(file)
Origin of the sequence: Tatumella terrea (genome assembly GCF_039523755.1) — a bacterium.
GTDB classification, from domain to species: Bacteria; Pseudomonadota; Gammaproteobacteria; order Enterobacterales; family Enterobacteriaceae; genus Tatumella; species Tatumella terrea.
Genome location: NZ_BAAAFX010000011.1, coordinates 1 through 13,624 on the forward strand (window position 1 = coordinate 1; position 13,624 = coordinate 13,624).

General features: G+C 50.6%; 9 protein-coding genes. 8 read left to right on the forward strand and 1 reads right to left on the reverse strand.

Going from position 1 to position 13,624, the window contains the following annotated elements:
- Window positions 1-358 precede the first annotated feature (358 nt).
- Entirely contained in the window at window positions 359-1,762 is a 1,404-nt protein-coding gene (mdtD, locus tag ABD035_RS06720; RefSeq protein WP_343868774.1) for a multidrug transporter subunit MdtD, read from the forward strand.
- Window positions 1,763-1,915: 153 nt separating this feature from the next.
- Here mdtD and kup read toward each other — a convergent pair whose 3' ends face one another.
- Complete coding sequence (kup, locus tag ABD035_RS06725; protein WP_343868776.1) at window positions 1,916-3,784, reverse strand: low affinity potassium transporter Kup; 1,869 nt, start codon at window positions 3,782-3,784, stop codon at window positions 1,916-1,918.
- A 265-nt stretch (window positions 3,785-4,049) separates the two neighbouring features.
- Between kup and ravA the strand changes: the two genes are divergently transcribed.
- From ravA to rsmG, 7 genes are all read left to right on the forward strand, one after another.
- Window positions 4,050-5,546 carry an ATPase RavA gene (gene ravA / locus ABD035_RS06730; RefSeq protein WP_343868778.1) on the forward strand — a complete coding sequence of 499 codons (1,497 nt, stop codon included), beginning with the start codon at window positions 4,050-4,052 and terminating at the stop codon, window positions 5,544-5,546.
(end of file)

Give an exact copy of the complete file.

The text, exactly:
Origin of the sequence: Tatumella terrea (genome assembly GCF_039523755.1) — a bacterium.
GTDB classification, from domain to species: Bacteria; Pseudomonadota; Gammaproteobacteria; order Enterobacterales; family Enterobacteriaceae; genus Tatumella; species Tatumella terrea.
Genome location: NZ_BAAAFX010000011.1, coordinates 1 through 13,624 on the forward strand (window position 1 = coordinate 1; position 13,624 = coordinate 13,624).

General features: G+C 50.6%; 9 protein-coding genes. 8 read left to right on the forward strand and 1 reads right to left on the reverse strand.

Going from position 1 to position 13,624, the window contains the following annotated elements:
- Window positions 1-358 precede the first annotated feature (358 nt).
- Entirely contained in the window at window positions 359-1,762 is a 1,404-nt protein-coding gene (mdtD, locus tag ABD035_RS06720; RefSeq protein WP_343868774.1) for a multidrug transporter subunit MdtD, read from the forward strand.
- Window positions 1,763-1,915: 153 nt separating this feature from the next.
- Here mdtD and kup read toward each other — a convergent pair whose 3' ends face one another.
- Complete coding sequence (kup, locus tag ABD035_RS06725; protein WP_343868776.1) at window positions 1,916-3,784, reverse strand: low affinity potassium transporter Kup; 1,869 nt, start codon at window positions 3,782-3,784, stop codon at window positions 1,916-1,918.
- A 265-nt stretch (window positions 3,785-4,049) separates the two neighbouring features.
- Between kup and ravA the strand changes: the two genes are divergently transcribed.
- From ravA to rsmG, 7 genes are all read left to right on the forward strand, one after another.
- Window positions 4,050-5,546 carry an ATPase RavA gene (gene ravA / locus ABD035_RS06730; RefSeq protein WP_343868778.1) on the forward strand — a complete coding sequence of 499 codons (1,497 nt, stop codon included), beginning with the start codon at window positions 4,050-4,052 and terminating at the stop codon, window positions 5,544-5,546.